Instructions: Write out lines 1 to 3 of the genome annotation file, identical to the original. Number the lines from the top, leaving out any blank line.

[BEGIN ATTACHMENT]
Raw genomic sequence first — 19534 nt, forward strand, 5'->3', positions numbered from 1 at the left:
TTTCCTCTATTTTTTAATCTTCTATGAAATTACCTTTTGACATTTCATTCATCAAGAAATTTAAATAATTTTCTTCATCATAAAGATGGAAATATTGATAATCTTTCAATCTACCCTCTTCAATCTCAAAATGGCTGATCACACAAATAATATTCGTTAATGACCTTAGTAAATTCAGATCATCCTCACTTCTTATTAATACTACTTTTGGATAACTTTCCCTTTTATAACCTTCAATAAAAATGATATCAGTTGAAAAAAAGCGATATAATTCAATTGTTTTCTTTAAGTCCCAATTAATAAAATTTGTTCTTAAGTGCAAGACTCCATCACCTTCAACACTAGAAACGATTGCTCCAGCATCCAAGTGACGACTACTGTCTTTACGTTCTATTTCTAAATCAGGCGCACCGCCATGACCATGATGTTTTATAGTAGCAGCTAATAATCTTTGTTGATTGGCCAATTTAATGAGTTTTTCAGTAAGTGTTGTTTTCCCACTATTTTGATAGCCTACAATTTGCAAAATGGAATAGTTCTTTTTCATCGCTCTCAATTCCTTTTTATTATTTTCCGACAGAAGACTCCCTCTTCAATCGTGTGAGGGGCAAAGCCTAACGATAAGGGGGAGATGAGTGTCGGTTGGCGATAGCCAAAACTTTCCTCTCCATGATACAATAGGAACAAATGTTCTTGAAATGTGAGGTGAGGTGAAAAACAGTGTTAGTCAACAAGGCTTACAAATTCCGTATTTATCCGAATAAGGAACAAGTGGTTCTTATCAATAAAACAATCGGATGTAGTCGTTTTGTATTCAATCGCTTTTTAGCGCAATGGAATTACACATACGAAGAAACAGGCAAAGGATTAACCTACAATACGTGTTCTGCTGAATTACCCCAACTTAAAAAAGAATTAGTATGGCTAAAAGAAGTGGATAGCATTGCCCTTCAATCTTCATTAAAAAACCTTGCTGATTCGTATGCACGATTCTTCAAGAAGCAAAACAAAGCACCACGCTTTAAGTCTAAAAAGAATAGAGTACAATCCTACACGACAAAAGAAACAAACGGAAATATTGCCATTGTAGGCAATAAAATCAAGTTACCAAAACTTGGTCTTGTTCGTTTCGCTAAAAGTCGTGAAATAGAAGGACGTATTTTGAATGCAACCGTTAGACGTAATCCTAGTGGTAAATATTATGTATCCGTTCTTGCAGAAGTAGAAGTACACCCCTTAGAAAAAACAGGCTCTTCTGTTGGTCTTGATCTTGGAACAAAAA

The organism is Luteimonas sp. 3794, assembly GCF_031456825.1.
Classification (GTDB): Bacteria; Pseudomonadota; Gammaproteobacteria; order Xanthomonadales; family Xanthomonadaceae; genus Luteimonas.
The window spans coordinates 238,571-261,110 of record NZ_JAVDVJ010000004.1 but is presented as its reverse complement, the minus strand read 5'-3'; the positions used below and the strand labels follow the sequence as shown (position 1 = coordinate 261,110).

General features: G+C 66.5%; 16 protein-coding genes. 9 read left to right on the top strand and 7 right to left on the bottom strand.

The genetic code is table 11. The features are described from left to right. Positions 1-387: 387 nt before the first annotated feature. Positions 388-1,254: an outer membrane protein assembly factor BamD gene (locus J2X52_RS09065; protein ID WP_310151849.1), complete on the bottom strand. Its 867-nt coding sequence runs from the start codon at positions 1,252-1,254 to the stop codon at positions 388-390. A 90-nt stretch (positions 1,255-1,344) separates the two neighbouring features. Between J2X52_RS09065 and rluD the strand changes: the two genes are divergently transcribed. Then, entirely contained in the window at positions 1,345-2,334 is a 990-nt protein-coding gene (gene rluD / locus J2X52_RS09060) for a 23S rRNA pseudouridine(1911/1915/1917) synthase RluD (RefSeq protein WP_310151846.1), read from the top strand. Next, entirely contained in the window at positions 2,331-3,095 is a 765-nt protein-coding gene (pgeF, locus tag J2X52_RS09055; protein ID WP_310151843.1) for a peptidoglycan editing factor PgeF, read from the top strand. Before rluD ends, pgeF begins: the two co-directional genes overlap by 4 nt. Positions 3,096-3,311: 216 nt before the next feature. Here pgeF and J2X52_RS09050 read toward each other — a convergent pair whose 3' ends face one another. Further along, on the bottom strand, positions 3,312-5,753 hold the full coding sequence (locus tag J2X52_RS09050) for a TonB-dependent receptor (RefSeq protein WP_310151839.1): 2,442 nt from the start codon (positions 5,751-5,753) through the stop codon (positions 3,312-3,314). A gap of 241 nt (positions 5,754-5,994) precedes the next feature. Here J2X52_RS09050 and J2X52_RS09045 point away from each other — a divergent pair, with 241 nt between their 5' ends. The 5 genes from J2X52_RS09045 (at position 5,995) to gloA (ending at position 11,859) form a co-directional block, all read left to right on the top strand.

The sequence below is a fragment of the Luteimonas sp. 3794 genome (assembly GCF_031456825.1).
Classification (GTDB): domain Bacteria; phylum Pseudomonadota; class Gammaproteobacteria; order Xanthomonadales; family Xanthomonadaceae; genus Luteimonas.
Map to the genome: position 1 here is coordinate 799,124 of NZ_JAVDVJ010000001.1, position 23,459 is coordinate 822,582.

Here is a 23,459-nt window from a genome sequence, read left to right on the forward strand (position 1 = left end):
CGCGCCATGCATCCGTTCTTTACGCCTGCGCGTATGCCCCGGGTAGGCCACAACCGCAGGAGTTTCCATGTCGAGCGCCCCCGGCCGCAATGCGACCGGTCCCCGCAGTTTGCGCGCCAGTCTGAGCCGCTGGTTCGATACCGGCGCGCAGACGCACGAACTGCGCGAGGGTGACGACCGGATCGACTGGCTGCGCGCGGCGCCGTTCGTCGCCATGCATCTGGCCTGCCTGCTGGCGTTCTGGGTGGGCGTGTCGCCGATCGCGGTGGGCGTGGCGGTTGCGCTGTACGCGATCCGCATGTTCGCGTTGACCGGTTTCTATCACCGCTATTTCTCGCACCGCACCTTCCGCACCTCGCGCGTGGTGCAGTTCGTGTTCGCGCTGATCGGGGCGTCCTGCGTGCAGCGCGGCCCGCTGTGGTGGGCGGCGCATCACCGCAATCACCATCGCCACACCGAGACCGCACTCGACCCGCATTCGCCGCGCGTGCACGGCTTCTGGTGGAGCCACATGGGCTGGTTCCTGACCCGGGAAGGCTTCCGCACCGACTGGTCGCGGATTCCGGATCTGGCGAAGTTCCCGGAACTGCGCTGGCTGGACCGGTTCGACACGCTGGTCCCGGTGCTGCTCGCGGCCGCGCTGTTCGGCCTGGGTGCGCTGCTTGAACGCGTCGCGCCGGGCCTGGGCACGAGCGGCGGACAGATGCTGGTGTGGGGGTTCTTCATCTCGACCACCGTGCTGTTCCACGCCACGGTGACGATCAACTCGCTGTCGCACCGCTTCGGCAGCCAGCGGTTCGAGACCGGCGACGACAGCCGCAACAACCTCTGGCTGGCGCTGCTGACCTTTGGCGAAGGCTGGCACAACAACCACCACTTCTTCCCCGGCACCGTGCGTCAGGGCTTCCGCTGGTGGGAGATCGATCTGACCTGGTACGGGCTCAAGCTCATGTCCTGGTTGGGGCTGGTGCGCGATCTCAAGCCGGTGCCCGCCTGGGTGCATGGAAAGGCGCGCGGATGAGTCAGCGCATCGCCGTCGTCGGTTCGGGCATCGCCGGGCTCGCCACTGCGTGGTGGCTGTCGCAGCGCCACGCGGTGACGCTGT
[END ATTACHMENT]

Raw genomic sequence first — 19534 nt, forward strand, 5'->3', positions numbered from 1 at the left:
TTTCCTCTATTTTTTAATCTTCTATGAAATTACCTTTTGACATTTCATTCATCAAGAAATTTAAATAATTTTCTTCATCATAAAGATGGAAATATTGATAATCTTTCAATCTACCCTCTTCAATCTCAAAATGGCTGATCACACAAATAATATTCGTTAATGACCTTAGTAAATTCAGATCATCCTCACTTCTTATTAATACTACTTTTGGATAACTTTCCCTTTTATAACCTTCAATAAAAATGATATCAGTTGAAAAAAAGCGATATAATTCAATTGTTTTCTTTAAGTCCCAATTAATAAAATTTGTTCTTAAGTGCAAGACTCCATCACCTTCAACACTAGAAACGATTGCTCCAGCATCCAAGTGACGACTACTGTCTTTACGTTCTATTTCTAAATCAGGCGCACCGCCATGACCATGATGTTTTATAGTAGCAGCTAATAATCTTTGTTGATTGGCCAATTTAATGAGTTTTTCAGTAAGTGTTGTTTTCCCACTATTTTGATAGCCTACAATTTGCAAAATGGAATAGTTCTTTTTCATCGCTCTCAATTCCTTTTTATTATTTTCCGACAGAAGACTCCCTCTTCAATCGTGTGAGGGGCAAAGCCTAACGATAAGGGGGAGATGAGTGTCGGTTGGCGATAGCCAAAACTTTCCTCTCCATGATACAATAGGAACAAATGTTCTTGAAATGTGAGGTGAGGTGAAAAACAGTGTTAGTCAACAAGGCTTACAAATTCCGTATTTATCCGAATAAGGAACAAGTGGTTCTTATCAATAAAACAATCGGATGTAGTCGTTTTGTATTCAATCGCTTTTTAGCGCAATGGAATTACACATACGAAGAAACAGGCAAAGGATTAACCTACAATACGTGTTCTGCTGAATTACCCCAACTTAAAAAAGAATTAGTATGGCTAAAAGAAGTGGATAGCATTGCCCTTCAATCTTCATTAAAAAACCTTGCTGATTCGTATGCACGATTCTTCAAGAAGCAAAACAAAGCACCACGCTTTAAGTCTAAAAAGAATAGAGTACAATCCTACACGACAAAAGAAACAAACGGAAATATTGCCATTGTAGGCAATAAAATCAAGTTACCAAAACTTGGTCTTGTTCGTTTCGCTAAAAGTCGTGAAATAGAAGGACGTATTTTGAATGCAACCGTTAGACGTAATCCTAGTGGTAAATATTATGTATCCGTTCTTGCAGAAGTAGAAGTACACCCCTTAGAAAAAACAGGCTCTTCTGTTGGTCTTGATCTTGGAACAAAAA

The organism is Luteimonas sp. 3794, assembly GCF_031456825.1.